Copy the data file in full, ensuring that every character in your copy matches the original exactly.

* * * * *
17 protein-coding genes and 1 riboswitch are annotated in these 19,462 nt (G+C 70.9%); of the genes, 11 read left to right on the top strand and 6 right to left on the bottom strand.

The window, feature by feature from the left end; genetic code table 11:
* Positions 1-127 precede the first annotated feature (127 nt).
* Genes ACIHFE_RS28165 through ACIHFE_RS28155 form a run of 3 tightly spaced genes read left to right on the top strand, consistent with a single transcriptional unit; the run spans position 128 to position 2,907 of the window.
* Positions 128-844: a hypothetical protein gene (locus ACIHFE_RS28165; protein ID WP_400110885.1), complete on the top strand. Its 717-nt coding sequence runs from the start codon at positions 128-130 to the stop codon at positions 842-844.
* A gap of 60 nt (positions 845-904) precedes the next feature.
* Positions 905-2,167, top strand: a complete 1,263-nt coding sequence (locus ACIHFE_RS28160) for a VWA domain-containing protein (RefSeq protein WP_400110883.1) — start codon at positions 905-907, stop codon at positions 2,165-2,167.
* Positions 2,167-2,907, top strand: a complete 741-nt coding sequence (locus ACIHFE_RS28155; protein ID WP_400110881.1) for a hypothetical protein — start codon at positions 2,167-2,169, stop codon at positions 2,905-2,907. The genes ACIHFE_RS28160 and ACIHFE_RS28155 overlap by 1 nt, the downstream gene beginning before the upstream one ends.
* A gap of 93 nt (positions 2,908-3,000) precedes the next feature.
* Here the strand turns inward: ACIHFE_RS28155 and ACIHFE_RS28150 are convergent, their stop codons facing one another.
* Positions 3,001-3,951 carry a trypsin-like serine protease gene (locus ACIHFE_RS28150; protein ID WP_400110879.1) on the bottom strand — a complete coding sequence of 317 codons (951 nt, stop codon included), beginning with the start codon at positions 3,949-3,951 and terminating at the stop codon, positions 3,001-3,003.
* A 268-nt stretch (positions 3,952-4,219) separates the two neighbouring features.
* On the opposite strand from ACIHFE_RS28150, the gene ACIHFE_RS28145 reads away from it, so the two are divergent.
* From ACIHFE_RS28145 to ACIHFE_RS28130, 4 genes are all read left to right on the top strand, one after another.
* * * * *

17 protein-coding genes and 1 riboswitch are annotated in these 19,462 nt (G+C 70.9%); of the genes, 11 read left to right on the top strand and 6 right to left on the bottom strand.

The window, feature by feature from the left end; genetic code table 11:
* Positions 1-127 precede the first annotated feature (127 nt).
* Genes ACIHFE_RS28165 through ACIHFE_RS28155 form a run of 3 tightly spaced genes read left to right on the top strand, consistent with a single transcriptional unit; the run spans position 128 to position 2,907 of the window.
* Positions 128-844: a hypothetical protein gene (locus ACIHFE_RS28165; protein ID WP_400110885.1), complete on the top strand. Its 717-nt coding sequence runs from the start codon at positions 128-130 to the stop codon at positions 842-844.
* A gap of 60 nt (positions 845-904) precedes the next feature.
* Positions 905-2,167, top strand: a complete 1,263-nt coding sequence (locus ACIHFE_RS28160) for a VWA domain-containing protein (RefSeq protein WP_400110883.1) — start codon at positions 905-907, stop codon at positions 2,165-2,167.
* Positions 2,167-2,907, top strand: a complete 741-nt coding sequence (locus ACIHFE_RS28155; protein ID WP_400110881.1) for a hypothetical protein — start codon at positions 2,167-2,169, stop codon at positions 2,905-2,907. The genes ACIHFE_RS28160 and ACIHFE_RS28155 overlap by 1 nt, the downstream gene beginning before the upstream one ends.
* A gap of 93 nt (positions 2,908-3,000) precedes the next feature.
* Here the strand turns inward: ACIHFE_RS28155 and ACIHFE_RS28150 are convergent, their stop codons facing one another.
* Positions 3,001-3,951 carry a trypsin-like serine protease gene (locus ACIHFE_RS28150; protein ID WP_400110879.1) on the bottom strand — a complete coding sequence of 317 codons (951 nt, stop codon included), beginning with the start codon at positions 3,949-3,951 and terminating at the stop codon, positions 3,001-3,003.
* A 268-nt stretch (positions 3,952-4,219) separates the two neighbouring features.
* On the opposite strand from ACIHFE_RS28150, the gene ACIHFE_RS28145 reads away from it, so the two are divergent.
* From ACIHFE_RS28145 to ACIHFE_RS28130, 4 genes are all read left to right on the top strand, one after another.